Tsunami
Upcoming SlideShare
Loading in...5
×
 

Tsunami

on

  • 167 views

ss

ss

Statistics

Views

Total Views
167
Views on SlideShare
166
Embed Views
1

Actions

Likes
0
Downloads
0
Comments
0

1 Embed 1

http://www.onlydoo.com 1

Accessibility

Categories

Upload Details

Uploaded via as Microsoft Word

Usage Rights

© All Rights Reserved

Report content

Flagged as inappropriate Flag as inappropriate
Flag as inappropriate

Select your reason for flagging this presentation as inappropriate.

Cancel
  • Full Name Full Name Comment goes here.
    Are you sure you want to
    Your message goes here
    Processing…
Post Comment
Edit your comment

Tsunami Tsunami Document Transcript

  • Tsunami – The killer sea wave The name ‘tsunami’ is Japanese. It means harbor wave. Tsunamis used to be called tidal waves, but they actually have nothing to do with the tides. The sudden displacement of huge amounts of water causes tsunamis. Most happen as a result of an undersea earthquake. If the earthquake is powerful enough, the sudden movement of the ocean floor at a tectonic plate boundary can cause the water above to surge upwards then fall back. The energy created then races under the surface of the water and forms the series of waves, known as a wave train, of a tsunami. What causes a tsunami? A tsunami is usually caused by a powerful earthquake under the ocean floor. This earthquake pushes a large volume of water to the surface, creating waves. These waves are the tsunami. In the deep ocean these waves are small. As they approach the coast these waves get bigger and more dangerous. Tsunami waves can cause tremendous damage when they reach land. A tsunami can also be triggered by a volcanic eruption, landslide, or other movements of the Earth’s surface.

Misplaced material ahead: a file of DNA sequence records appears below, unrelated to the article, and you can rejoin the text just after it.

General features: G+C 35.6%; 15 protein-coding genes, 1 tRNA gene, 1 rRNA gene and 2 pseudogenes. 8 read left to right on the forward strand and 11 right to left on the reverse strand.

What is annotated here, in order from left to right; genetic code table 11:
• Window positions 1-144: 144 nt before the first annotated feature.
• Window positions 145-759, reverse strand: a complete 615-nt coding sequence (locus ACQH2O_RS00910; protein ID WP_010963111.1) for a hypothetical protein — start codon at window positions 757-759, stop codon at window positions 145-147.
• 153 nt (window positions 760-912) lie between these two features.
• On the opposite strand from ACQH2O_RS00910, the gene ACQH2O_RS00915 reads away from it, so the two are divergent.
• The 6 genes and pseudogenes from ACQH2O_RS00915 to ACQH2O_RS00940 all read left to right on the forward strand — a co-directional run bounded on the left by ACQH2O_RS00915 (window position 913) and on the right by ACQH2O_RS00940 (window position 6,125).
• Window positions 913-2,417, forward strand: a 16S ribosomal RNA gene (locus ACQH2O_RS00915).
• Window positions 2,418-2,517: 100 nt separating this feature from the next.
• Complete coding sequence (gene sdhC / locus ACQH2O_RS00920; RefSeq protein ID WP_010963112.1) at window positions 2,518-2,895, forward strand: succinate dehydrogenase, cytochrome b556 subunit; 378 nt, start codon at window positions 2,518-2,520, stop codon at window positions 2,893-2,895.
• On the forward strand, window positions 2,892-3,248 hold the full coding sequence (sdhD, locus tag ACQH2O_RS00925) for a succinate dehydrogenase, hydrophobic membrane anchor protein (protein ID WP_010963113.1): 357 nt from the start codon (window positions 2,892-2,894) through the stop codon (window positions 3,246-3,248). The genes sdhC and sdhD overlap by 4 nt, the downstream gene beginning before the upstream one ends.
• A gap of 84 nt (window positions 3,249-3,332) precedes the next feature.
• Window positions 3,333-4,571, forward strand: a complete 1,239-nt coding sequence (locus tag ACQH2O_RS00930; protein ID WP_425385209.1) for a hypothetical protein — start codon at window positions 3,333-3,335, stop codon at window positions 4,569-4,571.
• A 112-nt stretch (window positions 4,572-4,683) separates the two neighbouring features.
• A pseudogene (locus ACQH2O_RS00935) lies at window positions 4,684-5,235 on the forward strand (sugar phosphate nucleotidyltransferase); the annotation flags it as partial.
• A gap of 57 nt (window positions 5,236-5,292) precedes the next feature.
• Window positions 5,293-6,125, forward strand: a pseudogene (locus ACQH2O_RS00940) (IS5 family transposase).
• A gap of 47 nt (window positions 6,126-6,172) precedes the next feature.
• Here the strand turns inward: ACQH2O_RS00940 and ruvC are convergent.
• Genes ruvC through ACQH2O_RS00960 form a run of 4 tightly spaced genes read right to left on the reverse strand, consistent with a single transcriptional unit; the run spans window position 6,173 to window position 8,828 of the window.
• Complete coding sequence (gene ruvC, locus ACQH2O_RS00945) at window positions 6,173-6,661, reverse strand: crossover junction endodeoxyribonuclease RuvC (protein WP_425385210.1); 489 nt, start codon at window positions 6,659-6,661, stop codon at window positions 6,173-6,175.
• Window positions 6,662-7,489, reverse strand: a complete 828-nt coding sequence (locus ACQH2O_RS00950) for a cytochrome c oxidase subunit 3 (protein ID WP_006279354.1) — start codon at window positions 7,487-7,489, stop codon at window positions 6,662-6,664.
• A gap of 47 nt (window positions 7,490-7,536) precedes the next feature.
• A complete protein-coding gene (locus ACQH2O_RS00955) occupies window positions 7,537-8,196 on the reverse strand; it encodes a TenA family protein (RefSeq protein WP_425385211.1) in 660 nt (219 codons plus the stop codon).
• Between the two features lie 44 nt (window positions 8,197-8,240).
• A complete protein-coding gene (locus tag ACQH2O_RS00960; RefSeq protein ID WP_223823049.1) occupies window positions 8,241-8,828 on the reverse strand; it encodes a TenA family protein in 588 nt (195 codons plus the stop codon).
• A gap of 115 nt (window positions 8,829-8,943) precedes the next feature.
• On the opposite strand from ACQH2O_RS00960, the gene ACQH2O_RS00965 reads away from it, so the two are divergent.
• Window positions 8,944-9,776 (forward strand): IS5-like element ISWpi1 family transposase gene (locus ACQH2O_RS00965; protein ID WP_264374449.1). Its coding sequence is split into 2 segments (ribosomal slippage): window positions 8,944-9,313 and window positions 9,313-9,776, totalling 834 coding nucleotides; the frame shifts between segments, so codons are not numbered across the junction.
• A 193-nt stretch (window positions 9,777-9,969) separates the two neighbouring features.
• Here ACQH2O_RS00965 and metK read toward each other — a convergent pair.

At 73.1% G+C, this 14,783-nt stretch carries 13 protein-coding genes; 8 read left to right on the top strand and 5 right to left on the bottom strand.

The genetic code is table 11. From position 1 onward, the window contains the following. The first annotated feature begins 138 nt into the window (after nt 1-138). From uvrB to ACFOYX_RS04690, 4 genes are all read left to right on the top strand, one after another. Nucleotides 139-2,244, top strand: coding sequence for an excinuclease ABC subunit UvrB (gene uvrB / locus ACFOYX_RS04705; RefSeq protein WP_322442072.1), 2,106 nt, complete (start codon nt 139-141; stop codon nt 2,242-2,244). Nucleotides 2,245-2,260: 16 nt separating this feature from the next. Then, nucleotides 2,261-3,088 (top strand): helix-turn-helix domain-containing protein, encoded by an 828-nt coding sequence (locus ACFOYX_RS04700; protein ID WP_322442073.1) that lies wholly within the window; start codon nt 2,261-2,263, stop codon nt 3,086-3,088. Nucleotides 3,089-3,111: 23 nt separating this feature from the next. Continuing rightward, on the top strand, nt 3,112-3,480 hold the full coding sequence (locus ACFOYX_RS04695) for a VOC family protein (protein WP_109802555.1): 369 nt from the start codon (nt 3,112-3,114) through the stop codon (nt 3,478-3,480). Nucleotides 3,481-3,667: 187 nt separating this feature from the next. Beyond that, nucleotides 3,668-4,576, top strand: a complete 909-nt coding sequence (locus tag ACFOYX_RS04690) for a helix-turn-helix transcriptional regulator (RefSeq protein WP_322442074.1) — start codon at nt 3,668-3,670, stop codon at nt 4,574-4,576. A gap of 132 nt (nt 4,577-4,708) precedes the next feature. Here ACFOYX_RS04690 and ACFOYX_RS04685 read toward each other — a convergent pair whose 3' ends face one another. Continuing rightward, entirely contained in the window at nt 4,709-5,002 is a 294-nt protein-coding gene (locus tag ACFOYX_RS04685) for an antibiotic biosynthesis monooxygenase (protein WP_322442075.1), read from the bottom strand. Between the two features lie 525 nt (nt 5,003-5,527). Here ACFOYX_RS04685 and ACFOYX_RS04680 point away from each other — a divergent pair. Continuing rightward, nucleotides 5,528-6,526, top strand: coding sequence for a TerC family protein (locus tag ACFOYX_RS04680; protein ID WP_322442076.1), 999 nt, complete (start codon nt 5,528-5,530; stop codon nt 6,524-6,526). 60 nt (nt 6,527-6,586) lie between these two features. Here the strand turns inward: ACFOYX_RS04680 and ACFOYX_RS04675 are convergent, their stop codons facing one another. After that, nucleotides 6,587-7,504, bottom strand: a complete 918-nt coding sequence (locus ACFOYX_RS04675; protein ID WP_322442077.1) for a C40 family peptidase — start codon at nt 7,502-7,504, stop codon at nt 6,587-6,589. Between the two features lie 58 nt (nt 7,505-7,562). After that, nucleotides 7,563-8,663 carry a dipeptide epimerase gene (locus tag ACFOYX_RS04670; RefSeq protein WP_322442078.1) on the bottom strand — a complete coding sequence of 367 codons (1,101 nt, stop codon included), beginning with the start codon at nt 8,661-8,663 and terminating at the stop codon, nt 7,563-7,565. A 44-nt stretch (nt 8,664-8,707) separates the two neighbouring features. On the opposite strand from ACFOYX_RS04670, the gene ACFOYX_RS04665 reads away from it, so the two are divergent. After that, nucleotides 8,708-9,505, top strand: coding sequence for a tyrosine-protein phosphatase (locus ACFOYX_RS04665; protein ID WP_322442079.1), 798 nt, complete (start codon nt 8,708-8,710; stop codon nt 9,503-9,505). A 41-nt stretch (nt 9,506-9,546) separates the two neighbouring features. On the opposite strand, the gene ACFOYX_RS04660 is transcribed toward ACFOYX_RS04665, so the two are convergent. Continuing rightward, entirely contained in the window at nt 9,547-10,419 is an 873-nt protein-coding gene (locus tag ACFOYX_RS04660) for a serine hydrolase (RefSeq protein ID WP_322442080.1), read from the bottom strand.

• Tsunamis can affect an area larger than most other volcanic effects; greater than 25 km. These waves are great in size and power when heading towards land or boats but are miniscule out in open water. (Thorarinsson, S. 1979.) (Latter, J.H. 1981.) Deposits from tsunamis are generally thin layers of sand that go much further than the original tide’s edge. These sand deposits are taken from the tidal zone and transported inland during the occurrence of the tsunami. As the water recedes, it drags along sediments from inland back into the water source. The deposits are poorly sorted and many times contain pumice and lithic grains from the eruption. What are the effects of a tsunami? Tsunami effects The effects of a tsunami are devastating. They are one of the world's worst natural disasters that can hit a country. Tsunami damage is first caused by the immense force of the tidal wave hitting the shoreline. Tsunami flooding then continues to cause damage for several more weeks. The effects of the tsunami on the country during this period range from destruction and damage, death, injury, millions of dollars in financial loss, and long lasting psychological problems for the inhabitants of the region. The initial impact of the tsunami is often publicized across the world through the news media. However, the actual effects continue for many years after the natural disaster strikes. For many of the people affected, they will never forget the terrifying ordeal of being caught in a tsunami. The scars that are inflicted on the land can be present for decades to come, and this only serves as a reminder to people living in the area of the terrible losses caused by the tsunami, and the lingering danger that yet another killer tidal wave could strike at any moment with very little warning.